bauhaus
imaginista
Edition 2

Learning From

Paul Klee, Carpet, 1927, Hans-Willem Snoeck, Brooklyn, New York, Photo © Edward Watkins.

Book cover of Ernst Fuhrmann: Tlinkit und Haida, Folkwang Verlag GmbH, Hagen 1922.
Raoul D’Harcourt: Textiles of Ancient Peru and their Techniques, University of Washington Press, Seattle 1962.

Arthur Baessler collection, Shirt, Tiahuanaco (=Tiwanaku), 0–700 (?), Peru 
© Ethnologisches Museum der Staatlichen Museen zu Berlin – Preußischer Kulturbesitz, photo: Claudia Obrocki.
Anni Alber, Black–White–Gray, 1927, © The Josef and Anni Albers Foundation / VG Bild-Kunst, Bonn 2019.

Josef Albers, Loggia Wall at RIT, 1967
The Josef and Anni Albers Foundation, © The Josef and Anni Albers Foundatio / VG Bild-Kunst, Bonn 2019.

Rose Slivka, "New Tapestry", in: Craft Horizons, March/April 1963
Lena Bergner, Draft of a hand loom, ca. 1936–39, Bauhaus Dessau Foundation
© American Craft Council / Heirs to Lena Bergner.

Eduard Gaffron Collection, Khipu, Inca 1450–1550, Huacho, Peru
© Photo: Ethnologisches Museum der Staatlichen Museen zu Berlin – Preußischer Kulturbesitz, photo: Claudia Obrocki.

Anne Wilson, "Net Fence" detail, 1975, Cotton and jute cord, raffia, bamboo supports, 96 x 45 x 20 inches overall.
Courtesy of the artist.

Lenore Tawney, Mask, ca. 1967, Linen, pre-Columbian beads, shell, horsehair
Photos: George Erml; Courtesy: Lenore G. Tawney Foundation.

Marguerite Wildenhain, Double Face pot, 1960–70, Luther College, Decorah, photo: Grant Watson, © Luther College.

Kader Attia, Signs of Reappropriation as Repair, 2017, Single projection of 80 slides, Courtesy of the artist.

from: Maghreb Art Magazine, No. 3, 1965, © Mohamed Melehi.

Poster exhibition of Farid Belkahia, Mohamed Chabâa, Mohamed Melehi, Théâtre National
Mohamed V, design: Mohamed Melehi, 1965, Toni Maraini Collection, © Mohamed Melehi.
Painted ceiling of Mohamed Melehi, Hotel Les Roses du Dades, Kelaa M'Gouna, 1968–69
Architects: cabinet Faraoui et de Mazières, archives: Faraoui et de Mazières.

Door from the Musée Tiskiwin, Collection of Bert Flint, photo: Maud Houssais.

●Edition Concept

Departing from Paul Klee’s drawing Teppich (Carpet) from 1927 the exhibition chapter Learning From addresses the study and appropriation of cultural production from outside the modernist mainstream, principally from non-Western sources, but also European folk traditions, the work of outsider artists, and children. Engagement with premodern artifacts and practices was a constant feature of the work of teachers and students at the Bauhaus and continued to inform their approach after the school’s closure in 1933.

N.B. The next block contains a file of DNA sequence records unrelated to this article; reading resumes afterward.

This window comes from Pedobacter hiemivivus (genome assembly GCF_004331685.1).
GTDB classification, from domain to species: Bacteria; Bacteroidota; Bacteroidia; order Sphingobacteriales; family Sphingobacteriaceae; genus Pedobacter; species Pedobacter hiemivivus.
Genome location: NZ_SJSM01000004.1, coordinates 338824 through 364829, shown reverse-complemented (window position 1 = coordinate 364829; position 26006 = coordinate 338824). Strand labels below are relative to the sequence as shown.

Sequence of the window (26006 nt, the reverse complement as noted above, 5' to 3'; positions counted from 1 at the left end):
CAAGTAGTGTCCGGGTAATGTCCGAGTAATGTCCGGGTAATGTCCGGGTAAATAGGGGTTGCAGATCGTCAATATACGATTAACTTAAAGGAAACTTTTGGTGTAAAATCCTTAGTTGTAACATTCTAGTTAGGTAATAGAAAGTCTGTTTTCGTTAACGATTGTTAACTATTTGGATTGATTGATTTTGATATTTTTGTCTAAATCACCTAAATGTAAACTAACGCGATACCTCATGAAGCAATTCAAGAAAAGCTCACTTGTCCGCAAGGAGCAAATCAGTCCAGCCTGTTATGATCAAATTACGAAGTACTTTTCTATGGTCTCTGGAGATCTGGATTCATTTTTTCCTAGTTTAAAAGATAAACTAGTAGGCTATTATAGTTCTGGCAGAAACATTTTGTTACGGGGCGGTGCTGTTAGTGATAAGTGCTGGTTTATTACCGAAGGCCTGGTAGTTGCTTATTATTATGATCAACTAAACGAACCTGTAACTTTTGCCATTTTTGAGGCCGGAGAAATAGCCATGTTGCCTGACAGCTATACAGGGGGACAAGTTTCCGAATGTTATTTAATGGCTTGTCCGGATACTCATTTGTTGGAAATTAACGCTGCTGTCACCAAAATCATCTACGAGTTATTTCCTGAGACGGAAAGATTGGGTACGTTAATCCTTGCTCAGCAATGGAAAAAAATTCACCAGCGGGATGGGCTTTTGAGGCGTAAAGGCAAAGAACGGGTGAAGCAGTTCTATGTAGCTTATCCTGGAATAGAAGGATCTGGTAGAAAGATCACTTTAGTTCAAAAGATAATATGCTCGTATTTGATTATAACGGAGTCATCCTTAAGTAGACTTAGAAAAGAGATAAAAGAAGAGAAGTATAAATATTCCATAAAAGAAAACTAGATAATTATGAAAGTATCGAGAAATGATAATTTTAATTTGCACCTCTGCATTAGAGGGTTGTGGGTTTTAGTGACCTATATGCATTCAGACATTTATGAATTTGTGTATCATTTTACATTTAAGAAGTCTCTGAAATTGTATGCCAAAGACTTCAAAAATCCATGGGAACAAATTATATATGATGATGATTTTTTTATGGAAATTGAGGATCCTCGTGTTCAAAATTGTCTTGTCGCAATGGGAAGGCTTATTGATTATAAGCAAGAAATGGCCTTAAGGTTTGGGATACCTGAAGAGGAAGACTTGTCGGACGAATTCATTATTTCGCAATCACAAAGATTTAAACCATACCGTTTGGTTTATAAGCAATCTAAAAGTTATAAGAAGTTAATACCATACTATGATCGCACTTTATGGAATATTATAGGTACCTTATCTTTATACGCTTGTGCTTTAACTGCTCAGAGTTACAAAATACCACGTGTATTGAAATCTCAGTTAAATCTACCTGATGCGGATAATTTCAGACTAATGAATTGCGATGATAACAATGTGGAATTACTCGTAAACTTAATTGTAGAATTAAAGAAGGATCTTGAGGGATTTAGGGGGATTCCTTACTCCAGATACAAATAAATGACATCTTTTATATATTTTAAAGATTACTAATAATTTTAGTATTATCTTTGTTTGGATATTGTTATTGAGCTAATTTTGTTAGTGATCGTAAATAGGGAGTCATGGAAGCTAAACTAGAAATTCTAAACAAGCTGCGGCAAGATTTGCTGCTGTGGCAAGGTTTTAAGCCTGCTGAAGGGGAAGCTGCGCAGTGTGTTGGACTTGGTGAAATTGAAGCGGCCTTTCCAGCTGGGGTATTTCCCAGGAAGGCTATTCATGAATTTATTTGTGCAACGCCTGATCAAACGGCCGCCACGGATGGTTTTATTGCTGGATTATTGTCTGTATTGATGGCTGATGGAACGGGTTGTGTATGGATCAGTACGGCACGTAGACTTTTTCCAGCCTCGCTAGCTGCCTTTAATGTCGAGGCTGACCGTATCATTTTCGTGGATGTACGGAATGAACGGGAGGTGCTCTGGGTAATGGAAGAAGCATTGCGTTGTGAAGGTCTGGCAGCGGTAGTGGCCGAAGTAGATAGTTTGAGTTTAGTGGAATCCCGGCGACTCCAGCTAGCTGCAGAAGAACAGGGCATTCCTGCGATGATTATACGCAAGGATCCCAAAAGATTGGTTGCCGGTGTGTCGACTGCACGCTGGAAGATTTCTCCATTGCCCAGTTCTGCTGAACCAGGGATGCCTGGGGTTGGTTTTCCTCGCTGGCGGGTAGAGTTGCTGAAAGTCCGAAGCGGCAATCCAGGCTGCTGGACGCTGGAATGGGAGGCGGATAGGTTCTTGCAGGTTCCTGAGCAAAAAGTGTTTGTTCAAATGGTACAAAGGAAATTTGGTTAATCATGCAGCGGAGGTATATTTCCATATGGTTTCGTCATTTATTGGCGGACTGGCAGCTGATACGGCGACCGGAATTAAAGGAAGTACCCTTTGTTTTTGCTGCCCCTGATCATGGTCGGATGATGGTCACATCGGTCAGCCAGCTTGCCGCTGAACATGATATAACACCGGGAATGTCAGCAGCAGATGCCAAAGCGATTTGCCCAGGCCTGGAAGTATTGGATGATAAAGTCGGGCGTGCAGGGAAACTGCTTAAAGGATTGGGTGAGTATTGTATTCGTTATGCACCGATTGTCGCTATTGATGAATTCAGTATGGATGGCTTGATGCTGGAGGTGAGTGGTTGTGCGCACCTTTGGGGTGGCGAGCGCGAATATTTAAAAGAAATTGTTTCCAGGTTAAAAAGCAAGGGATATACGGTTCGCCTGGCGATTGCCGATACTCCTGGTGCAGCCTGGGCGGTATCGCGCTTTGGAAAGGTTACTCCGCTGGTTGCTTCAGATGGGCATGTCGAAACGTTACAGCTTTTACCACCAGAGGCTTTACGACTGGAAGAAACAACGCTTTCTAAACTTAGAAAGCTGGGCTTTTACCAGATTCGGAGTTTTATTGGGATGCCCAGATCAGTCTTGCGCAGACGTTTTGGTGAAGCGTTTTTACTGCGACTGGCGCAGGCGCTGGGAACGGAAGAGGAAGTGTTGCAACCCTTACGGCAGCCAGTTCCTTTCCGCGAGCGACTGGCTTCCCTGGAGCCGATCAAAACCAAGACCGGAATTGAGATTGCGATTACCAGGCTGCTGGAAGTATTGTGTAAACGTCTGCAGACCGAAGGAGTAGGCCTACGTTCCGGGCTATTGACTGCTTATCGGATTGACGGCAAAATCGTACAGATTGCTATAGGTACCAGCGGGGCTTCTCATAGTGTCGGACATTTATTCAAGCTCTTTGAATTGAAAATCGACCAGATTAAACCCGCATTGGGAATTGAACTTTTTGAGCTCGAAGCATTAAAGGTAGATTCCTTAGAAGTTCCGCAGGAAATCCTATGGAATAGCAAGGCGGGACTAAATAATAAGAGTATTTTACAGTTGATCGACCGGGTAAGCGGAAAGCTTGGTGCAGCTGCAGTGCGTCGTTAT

In the United States in the middle of the twentieth century, the exploration of local craft practices and pre-Columbian cultures in North, Central, and South America helped to develop the formal language of abstraction as well as new procedures in weaving and the fiber arts based on precolonial forms and techniques. In questioning the division between the high and low arts, the Bauhaus had contested the classicism of the European art academies. However, the study of non-Western art and cultural practice, often used to deconstruct this binary, failed to take into account the colonial, sometimes violent and illegitimate appropriation of cultural goods, as well as the social, economic, and political disruption which European colonialism had left in its wake in North and South America, Africa, and Asia.

The incorporation of popular, indigenous, and Afro Brazilian cultures into the lexicon of Brazilian modernism, while acting as a counter-model to European modernism and the Bauhaus, occurred simultaneously with the continued impact of colonial violence on the indigenous population. In post-revolutionary Mexico and postcolonial Morocco, the program of translating precolonial cultural production into the language of modernity acquired a socio-political dimension as the recourse to local art practices, by the Taller de Gráfica Popular (TGP, workshop for popular graphics) in Mexico and the École des Beaux Arts in Casablanca demonstrate.

Learning From shows how Bauhaus modernism was indebted to transcultural encounters, and reveals the synthesis of premodern and modern art as cultural appropriation, as well as in the context of decolonization and cultural self-determination.

●Related Articles
●Article
The World in the Province from the Province to the World — Bauhaus Ceramics in an International Context

In this article Hans-Peter Jakobson presents the various influences, both national and international, and direct and indirect, influencing the views on ceramics taught in the Ceramic Workshop of the State Bauhaus Weimar Dornburg. Based on the life paths, inspirations and influences of the few ceramists who emerged from the Bauhaus workshop in Dornburg, he traces possible worldwide developments in ceramics to the present day. → more

●Article
In the Footsteps of the Bauhaus — Its Reception and Impact on Brazilian Modernity